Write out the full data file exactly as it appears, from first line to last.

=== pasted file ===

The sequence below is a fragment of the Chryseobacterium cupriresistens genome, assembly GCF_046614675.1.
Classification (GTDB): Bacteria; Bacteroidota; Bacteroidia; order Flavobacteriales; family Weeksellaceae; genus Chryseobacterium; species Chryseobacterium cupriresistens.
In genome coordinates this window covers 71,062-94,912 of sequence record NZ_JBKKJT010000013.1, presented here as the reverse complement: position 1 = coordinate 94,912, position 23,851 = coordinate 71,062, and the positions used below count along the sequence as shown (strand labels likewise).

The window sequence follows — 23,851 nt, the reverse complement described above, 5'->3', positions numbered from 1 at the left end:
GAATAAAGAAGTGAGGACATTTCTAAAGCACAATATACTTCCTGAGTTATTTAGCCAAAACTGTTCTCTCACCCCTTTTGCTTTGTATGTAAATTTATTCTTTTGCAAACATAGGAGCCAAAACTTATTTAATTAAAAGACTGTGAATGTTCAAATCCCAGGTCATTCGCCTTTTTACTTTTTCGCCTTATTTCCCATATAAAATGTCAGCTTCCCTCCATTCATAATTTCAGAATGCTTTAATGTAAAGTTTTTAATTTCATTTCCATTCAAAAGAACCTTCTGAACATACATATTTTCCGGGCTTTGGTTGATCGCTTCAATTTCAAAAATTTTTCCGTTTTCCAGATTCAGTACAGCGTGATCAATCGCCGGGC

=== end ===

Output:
The sequence below is a fragment of the Chryseobacterium cupriresistens genome, assembly GCF_046614675.1.
Classification (GTDB): Bacteria; Bacteroidota; Bacteroidia; order Flavobacteriales; family Weeksellaceae; genus Chryseobacterium; species Chryseobacterium cupriresistens.
In genome coordinates this window covers 71,062-94,912 of sequence record NZ_JBKKJT010000013.1, presented here as the reverse complement: position 1 = coordinate 94,912, position 23,851 = coordinate 71,062, and the positions used below count along the sequence as shown (strand labels likewise).

The window sequence follows — 23,851 nt, the reverse complement described above, 5'->3', positions numbered from 1 at the left end:
GAATAAAGAAGTGAGGACATTTCTAAAGCACAATATACTTCCTGAGTTATTTAGCCAAAACTGTTCTCTCACCCCTTTTGCTTTGTATGTAAATTTATTCTTTTGCAAACATAGGAGCCAAAACTTATTTAATTAAAAGACTGTGAATGTTCAAATCCCAGGTCATTCGCCTTTTTACTTTTTCGCCTTATTTCCCATATAAAATGTCAGCTTCCCTCCATTCATAATTTCAGAATGCTTTAATGTAAAGTTTTTAATTTCATTTCCATTCAAAAGAACCTTCTGAACATACATATTTTCCGGGCTTTGGTTGATCGCTTCAATTTCAAAAATTTTTCCGTTTTCCAGATTCAGTACAGCGTGATCAATCGCCGGGC